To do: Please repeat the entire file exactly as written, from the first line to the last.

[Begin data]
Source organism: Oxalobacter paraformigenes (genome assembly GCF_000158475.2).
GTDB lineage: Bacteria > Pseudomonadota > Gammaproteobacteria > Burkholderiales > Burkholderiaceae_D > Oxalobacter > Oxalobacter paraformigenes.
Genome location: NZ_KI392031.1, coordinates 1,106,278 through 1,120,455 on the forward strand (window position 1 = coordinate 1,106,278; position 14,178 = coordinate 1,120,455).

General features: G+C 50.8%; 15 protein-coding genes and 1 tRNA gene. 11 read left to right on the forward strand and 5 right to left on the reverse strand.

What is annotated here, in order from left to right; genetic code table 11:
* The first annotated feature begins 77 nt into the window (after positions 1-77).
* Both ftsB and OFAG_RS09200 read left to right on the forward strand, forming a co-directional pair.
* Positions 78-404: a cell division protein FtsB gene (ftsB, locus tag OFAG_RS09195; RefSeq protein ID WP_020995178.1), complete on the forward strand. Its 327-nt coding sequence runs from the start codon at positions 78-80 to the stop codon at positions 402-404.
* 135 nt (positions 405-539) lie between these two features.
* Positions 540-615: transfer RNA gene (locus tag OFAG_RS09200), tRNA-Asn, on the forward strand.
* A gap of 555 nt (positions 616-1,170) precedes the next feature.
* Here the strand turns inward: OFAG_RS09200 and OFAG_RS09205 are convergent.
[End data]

Source organism: Oxalobacter paraformigenes (genome assembly GCF_000158475.2).
GTDB lineage: Bacteria > Pseudomonadota > Gammaproteobacteria > Burkholderiales > Burkholderiaceae_D > Oxalobacter > Oxalobacter paraformigenes.
Genome location: NZ_KI392031.1, coordinates 1,106,278 through 1,120,455 on the forward strand (window position 1 = coordinate 1,106,278; position 14,178 = coordinate 1,120,455).

General features: G+C 50.8%; 15 protein-coding genes and 1 tRNA gene. 11 read left to right on the forward strand and 5 right to left on the reverse strand.

What is annotated here, in order from left to right; genetic code table 11:
* The first annotated feature begins 77 nt into the window (after positions 1-77).
* Both ftsB and OFAG_RS09200 read left to right on the forward strand, forming a co-directional pair.
* Positions 78-404: a cell division protein FtsB gene (ftsB, locus tag OFAG_RS09195; RefSeq protein ID WP_020995178.1), complete on the forward strand. Its 327-nt coding sequence runs from the start codon at positions 78-80 to the stop codon at positions 402-404.
* 135 nt (positions 405-539) lie between these two features.
* Positions 540-615: transfer RNA gene (locus tag OFAG_RS09200), tRNA-Asn, on the forward strand.
* A gap of 555 nt (positions 616-1,170) precedes the next feature.
* Here the strand turns inward: OFAG_RS09200 and OFAG_RS09205 are convergent.